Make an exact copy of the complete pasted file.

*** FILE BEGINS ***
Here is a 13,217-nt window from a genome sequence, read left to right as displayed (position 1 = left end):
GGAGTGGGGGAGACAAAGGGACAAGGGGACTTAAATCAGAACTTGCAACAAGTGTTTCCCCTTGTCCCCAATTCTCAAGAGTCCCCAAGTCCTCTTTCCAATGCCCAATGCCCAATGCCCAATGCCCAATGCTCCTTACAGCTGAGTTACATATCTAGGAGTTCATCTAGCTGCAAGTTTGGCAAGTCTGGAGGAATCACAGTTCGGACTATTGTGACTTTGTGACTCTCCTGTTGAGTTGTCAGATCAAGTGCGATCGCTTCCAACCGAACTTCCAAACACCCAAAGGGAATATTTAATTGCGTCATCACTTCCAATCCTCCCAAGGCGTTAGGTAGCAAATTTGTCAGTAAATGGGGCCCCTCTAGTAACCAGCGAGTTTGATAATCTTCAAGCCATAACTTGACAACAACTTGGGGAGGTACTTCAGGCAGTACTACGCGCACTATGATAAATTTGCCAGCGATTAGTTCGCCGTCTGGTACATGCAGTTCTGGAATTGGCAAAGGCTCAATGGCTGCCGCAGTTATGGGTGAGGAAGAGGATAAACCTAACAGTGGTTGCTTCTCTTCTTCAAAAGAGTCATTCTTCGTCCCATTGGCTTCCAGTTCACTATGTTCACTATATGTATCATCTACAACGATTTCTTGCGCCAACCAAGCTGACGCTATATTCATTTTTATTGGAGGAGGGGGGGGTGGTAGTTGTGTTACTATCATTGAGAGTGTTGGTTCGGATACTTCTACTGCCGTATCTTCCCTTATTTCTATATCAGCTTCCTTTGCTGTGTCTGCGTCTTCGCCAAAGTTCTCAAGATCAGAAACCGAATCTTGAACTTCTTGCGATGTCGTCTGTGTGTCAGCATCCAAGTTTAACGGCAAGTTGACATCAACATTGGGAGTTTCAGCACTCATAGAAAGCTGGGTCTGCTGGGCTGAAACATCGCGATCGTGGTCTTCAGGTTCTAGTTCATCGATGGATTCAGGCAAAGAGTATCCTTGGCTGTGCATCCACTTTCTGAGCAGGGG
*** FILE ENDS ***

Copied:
Here is a 13,217-nt window from a genome sequence, read left to right as displayed (position 1 = left end):
GGAGTGGGGGAGACAAAGGGACAAGGGGACTTAAATCAGAACTTGCAACAAGTGTTTCCCCTTGTCCCCAATTCTCAAGAGTCCCCAAGTCCTCTTTCCAATGCCCAATGCCCAATGCCCAATGCCCAATGCTCCTTACAGCTGAGTTACATATCTAGGAGTTCATCTAGCTGCAAGTTTGGCAAGTCTGGAGGAATCACAGTTCGGACTATTGTGACTTTGTGACTCTCCTGTTGAGTTGTCAGATCAAGTGCGATCGCTTCCAACCGAACTTCCAAACACCCAAAGGGAATATTTAATTGCGTCATCACTTCCAATCCTCCCAAGGCGTTAGGTAGCAAATTTGTCAGTAAATGGGGCCCCTCTAGTAACCAGCGAGTTTGATAATCTTCAAGCCATAACTTGACAACAACTTGGGGAGGTACTTCAGGCAGTACTACGCGCACTATGATAAATTTGCCAGCGATTAGTTCGCCGTCTGGTACATGCAGTTCTGGAATTGGCAAAGGCTCAATGGCTGCCGCAGTTATGGGTGAGGAAGAGGATAAACCTAACAGTGGTTGCTTCTCTTCTTCAAAAGAGTCATTCTTCGTCCCATTGGCTTCCAGTTCACTATGTTCACTATATGTATCATCTACAACGATTTCTTGCGCCAACCAAGCTGACGCTATATTCATTTTTATTGGAGGAGGGGGGGGTGGTAGTTGTGTTACTATCATTGAGAGTGTTGGTTCGGATACTTCTACTGCCGTATCTTCCCTTATTTCTATATCAGCTTCCTTTGCTGTGTCTGCGTCTTCGCCAAAGTTCTCAAGATCAGAAACCGAATCTTGAACTTCTTGCGATGTCGTCTGTGTGTCAGCATCCAAGTTTAACGGCAAGTTGACATCAACATTGGGAGTTTCAGCACTCATAGAAAGCTGGGTCTGCTGGGCTGAAACATCGCGATCGTGGTCTTCAGGTTCTAGTTCATCGATGGATTCAGGCAAAGAGTATCCTTGGCTGTGCATCCACTTTCTGAGCAGGGG